Unformatted text preview: opic scale to the family first shown at 101 and moves in an opposite direction along a microscopic scale to cells, atoms, and quarks—up to 10‐16. The images are shown at integral powers of ten but the film could easily have shown images at fractions of integers. I use the video to pose the question: “Where along that continuum does reality lie?” The answer is everywhere—there are no non‐divisible elemental units of nature, at least not at the scales of our experience. Reality as we experience it—for anyone, anytime, at any place—is an entity that emerges at a specified level of discursive aggregation for a selected set of attributes. How could it be any other way? 7 Figure 2. Powers of Ten–Ranging from 1024 to 10‐17 Discursive differentiation As we have seen, representation of an object involves, first, selecting attributes to represent, and second, choosing a level of discursive aggregation. The third semiotic principle is discursive differentiation, that is, naming the object to differentiate it from everything else. We use can any term to illustrate this concept. For example, the word “a girl” implies that we are talking about people as opposed to animals or physical objects such as rocks and plants. The term further differentiates people by gender—female as opposed to male, and then within female there is a further differentiation by age to give us the term “a girl” (Figure 3). This is how language works; every conversation is a streaming flow of acts of differentiation, of grouping and regrouping, and of classification. This is the larger point that Foucault (1973) makes in his classic book, The Order of Things; we bring order to the world through classification and naming. 8 Figure 3. All meaning occurs in a space of difference A simple traffic light is another example of how meaning arises from difference (Figure 4). The connection of the color “red” to the concept of “stop” is totally arbitrary (any other color would serve if we agreed on that) and its meaning arises from its location in a space of difference occupied by...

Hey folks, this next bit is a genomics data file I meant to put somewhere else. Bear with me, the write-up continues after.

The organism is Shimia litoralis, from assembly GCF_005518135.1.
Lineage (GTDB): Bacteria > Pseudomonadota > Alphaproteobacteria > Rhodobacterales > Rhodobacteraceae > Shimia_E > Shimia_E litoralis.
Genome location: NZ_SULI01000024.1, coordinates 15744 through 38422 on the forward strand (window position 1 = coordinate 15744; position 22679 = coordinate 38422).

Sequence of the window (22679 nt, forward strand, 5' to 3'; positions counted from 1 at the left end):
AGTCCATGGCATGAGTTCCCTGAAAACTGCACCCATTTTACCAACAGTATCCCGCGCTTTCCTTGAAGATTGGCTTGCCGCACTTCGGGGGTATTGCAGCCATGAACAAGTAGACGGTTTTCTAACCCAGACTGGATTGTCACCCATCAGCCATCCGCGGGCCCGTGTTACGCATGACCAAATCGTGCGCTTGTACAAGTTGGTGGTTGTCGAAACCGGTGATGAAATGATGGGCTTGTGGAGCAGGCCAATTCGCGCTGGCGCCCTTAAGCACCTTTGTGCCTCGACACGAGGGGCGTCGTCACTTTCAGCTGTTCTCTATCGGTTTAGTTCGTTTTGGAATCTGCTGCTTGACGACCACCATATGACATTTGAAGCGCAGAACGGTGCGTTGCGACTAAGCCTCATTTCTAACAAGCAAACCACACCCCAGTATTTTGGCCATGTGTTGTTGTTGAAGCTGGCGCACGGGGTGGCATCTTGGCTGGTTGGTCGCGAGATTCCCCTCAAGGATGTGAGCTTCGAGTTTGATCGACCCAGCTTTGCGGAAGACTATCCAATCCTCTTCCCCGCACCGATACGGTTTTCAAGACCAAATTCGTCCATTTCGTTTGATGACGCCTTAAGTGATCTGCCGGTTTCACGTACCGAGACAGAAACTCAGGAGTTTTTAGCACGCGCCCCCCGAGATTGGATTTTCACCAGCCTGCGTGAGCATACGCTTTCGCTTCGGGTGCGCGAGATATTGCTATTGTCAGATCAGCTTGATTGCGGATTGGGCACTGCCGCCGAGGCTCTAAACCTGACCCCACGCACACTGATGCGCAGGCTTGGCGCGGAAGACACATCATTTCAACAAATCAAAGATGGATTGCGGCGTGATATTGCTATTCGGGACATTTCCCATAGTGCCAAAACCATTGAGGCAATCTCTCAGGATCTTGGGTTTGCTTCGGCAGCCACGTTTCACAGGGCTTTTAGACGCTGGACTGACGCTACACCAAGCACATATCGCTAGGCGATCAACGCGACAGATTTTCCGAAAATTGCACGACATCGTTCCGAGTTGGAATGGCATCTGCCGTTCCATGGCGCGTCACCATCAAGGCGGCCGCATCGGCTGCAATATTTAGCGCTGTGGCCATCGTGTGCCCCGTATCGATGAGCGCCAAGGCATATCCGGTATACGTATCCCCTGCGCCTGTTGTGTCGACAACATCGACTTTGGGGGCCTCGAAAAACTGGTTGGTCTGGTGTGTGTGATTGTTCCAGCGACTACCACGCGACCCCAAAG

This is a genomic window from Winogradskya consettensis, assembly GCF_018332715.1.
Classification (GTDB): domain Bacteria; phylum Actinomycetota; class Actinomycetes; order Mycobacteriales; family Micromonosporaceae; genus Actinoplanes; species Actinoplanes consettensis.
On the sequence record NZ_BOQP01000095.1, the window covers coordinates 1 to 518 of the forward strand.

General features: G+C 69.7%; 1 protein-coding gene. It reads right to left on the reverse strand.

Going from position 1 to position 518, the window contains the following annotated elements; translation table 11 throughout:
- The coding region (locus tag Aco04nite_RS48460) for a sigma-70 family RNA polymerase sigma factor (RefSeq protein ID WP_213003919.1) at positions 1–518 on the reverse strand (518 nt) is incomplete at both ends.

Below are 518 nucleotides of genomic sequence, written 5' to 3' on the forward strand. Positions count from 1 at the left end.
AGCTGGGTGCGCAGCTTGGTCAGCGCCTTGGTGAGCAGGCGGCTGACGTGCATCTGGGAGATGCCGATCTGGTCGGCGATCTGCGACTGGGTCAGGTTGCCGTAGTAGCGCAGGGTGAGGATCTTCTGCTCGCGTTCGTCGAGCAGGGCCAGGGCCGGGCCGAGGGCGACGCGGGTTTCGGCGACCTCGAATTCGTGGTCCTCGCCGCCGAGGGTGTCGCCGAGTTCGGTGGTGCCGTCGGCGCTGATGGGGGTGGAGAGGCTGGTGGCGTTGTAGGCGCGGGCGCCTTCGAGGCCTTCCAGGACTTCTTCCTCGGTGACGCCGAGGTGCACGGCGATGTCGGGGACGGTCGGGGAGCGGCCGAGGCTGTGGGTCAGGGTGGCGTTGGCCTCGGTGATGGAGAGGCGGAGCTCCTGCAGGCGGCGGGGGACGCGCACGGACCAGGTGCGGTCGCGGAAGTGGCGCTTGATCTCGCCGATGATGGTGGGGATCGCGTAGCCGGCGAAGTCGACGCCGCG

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- Winter '14
- Poverty, discourse theory, discursive aggregation, Discursive selection